Our first two contributions to the DE History Project share a major theme. Anonymous tells of her relationship with a small medically oriented academic press, which she once served as managing editor and retains as a freelance client. Nancy, also a freelancer, focuses on her work with a mid-sized publisher of how-to books in arts and crafts. Both editors report their clients’ general lack of awareness of what developmental editing is and how much their projects need it. These editors find themselves doing developmental editing for a copyeditor’s pay because their professional training emphasized “sense, organization, and content cohesiveness” as “vital aspects of ‘just’ editing,” and because they feel “as much responsibility to the reader” as to the author and publisher.
In my handbook, I advise freelancers to be clear with clients about the difference between copyediting and developmental editing and to charge a higher rate for the latter. This is easier said than done. Freelancers are understandably loath to turn away projects that ensure income; their major clients are often former employers with whom they have close and complicated relationships; and the line between heavy line-editing and developmental editing can be fuzzy. With a steady client, the freelancer may need to educate the publisher by summarizing the developmental work she’s done on each project as she returns it completed. Over time, she may be able to shift toward expressing separate copyediting and developmental components in her initial bids.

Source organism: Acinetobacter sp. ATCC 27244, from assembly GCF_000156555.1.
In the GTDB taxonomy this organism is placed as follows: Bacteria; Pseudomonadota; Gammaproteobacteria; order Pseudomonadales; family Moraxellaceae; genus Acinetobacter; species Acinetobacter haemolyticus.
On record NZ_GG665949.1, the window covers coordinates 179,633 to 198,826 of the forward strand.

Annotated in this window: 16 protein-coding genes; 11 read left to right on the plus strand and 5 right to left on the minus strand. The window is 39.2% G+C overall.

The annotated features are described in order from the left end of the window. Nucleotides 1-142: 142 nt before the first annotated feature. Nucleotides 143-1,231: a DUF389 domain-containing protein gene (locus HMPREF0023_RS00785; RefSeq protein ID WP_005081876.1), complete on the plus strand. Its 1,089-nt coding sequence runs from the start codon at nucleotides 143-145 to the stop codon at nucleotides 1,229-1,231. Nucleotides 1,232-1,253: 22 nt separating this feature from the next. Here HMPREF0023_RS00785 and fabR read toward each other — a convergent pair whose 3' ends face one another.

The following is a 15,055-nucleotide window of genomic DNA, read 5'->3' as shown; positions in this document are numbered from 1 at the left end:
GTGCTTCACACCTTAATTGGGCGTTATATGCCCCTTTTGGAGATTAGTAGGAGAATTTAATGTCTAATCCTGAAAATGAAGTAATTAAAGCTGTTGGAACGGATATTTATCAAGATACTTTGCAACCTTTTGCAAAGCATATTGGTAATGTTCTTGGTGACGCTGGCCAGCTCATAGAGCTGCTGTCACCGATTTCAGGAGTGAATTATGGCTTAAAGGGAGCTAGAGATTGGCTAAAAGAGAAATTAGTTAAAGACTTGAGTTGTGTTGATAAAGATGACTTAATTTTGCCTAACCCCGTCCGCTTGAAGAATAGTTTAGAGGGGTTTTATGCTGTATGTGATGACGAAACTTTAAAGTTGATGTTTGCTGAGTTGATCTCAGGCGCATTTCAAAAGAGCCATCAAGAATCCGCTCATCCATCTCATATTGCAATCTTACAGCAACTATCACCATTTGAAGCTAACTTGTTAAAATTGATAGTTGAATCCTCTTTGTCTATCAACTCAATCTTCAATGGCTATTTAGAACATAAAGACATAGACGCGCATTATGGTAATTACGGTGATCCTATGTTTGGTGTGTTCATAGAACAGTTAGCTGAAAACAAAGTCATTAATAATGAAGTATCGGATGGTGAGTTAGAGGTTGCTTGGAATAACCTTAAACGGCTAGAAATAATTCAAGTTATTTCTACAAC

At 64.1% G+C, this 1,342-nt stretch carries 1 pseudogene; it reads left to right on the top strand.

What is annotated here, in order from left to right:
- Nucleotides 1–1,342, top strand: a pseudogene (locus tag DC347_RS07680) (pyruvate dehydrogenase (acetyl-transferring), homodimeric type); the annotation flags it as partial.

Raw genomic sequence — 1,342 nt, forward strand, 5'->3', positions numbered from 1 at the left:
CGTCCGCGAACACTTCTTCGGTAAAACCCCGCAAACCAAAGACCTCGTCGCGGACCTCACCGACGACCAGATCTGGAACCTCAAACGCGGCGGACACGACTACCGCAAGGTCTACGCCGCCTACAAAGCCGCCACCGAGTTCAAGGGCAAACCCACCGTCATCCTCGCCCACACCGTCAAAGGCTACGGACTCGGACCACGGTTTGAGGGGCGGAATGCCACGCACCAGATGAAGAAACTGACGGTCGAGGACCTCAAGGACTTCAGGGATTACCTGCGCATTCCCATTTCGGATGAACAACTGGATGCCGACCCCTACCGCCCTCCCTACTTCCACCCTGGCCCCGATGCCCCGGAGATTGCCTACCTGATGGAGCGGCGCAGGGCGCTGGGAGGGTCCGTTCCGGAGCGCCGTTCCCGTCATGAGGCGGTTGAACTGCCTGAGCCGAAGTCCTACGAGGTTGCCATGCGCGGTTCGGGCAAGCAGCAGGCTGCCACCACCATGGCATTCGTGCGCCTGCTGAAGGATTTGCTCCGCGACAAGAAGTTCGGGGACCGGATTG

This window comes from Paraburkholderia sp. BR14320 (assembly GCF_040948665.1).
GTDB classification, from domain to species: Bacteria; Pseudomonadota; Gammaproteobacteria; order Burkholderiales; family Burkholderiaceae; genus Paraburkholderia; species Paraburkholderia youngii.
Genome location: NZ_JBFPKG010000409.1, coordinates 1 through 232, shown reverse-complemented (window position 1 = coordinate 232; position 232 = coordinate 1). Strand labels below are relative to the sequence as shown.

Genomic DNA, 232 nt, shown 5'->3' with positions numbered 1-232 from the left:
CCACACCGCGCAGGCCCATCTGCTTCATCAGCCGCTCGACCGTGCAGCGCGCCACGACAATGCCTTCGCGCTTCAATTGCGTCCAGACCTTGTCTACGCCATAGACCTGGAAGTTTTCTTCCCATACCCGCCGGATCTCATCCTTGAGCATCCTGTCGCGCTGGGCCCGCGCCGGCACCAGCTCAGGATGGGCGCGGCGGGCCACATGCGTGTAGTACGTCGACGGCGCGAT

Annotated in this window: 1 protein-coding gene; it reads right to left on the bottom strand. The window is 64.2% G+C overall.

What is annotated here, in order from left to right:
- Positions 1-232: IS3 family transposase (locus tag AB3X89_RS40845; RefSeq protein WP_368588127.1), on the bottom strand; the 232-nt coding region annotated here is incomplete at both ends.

A freelancer may start by charging her developmental rate only on projects for new or “one-off” clients: the risk of financial loss is smaller should a client reject the bid. Once she’s been paid her developmental rate a few times, the freelancer should create a formal rate sheet, along with a list of books she’s edited that distinguishes the developmental jobs from the straight editing jobs. She’ll then have that material handy when new clients call.
As a former freelancer, I realize that self promotion does not come naturally to most of us. We editors are modest types who would prefer that our employers notice our fine work without our having to point it out—and remunerate accordingly. But publishers are struggling to cut costs and will pay as little as they can. So long as we keep the exchange upbeat in tone and constructive in nature, we should look for opportunities to introduce the subject of a developmental pay rate.